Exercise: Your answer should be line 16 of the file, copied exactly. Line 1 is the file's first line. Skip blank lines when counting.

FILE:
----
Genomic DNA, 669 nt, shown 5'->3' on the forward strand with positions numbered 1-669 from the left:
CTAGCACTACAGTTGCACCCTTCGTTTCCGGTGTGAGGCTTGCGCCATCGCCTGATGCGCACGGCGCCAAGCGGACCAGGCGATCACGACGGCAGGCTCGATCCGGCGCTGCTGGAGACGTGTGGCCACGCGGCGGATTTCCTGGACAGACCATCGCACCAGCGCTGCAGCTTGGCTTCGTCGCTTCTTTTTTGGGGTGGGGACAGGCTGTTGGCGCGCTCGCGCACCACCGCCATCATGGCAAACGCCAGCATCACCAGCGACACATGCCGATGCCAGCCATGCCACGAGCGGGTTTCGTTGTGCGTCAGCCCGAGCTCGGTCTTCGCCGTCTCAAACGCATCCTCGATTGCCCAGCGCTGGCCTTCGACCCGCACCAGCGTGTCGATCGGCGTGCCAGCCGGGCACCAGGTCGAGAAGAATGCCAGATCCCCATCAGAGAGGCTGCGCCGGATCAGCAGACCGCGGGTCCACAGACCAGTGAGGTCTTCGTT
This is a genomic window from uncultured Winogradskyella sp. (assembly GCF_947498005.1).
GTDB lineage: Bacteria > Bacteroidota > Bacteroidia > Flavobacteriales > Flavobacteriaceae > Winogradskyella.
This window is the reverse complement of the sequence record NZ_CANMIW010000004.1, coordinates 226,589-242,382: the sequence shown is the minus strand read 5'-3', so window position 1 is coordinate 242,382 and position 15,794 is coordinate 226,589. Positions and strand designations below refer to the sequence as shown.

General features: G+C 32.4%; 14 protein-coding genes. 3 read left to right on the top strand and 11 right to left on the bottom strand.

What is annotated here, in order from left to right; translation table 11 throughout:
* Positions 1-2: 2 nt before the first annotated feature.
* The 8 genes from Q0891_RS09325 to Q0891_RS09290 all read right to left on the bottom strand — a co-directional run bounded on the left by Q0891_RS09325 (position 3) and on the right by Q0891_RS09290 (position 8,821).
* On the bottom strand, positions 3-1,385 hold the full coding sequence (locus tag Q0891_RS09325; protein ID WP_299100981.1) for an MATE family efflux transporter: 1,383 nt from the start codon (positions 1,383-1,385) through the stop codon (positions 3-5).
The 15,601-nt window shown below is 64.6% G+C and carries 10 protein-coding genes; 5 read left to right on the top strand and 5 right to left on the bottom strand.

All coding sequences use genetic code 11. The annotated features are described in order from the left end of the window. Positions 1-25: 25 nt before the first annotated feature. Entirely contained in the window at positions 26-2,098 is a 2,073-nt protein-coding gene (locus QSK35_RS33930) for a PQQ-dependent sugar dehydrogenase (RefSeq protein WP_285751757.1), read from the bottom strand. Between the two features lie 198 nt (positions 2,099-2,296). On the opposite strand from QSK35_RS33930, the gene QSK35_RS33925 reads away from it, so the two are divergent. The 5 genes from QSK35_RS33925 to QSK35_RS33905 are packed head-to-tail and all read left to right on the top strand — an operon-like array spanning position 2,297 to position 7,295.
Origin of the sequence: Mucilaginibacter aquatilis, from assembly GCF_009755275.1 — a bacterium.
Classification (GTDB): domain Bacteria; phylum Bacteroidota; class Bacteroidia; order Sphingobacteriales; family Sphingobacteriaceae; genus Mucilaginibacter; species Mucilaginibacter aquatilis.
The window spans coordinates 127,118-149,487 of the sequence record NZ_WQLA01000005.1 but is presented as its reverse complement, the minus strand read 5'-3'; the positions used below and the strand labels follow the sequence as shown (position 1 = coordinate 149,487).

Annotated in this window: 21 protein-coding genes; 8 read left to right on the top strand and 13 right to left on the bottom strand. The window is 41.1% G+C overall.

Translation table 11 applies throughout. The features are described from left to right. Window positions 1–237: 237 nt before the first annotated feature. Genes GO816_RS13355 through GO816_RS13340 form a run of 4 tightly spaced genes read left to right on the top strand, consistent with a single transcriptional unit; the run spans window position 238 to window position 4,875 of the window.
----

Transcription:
Annotated in this window: 21 protein-coding genes; 8 read left to right on the top strand and 13 right to left on the bottom strand. The window is 41.1% G+C overall.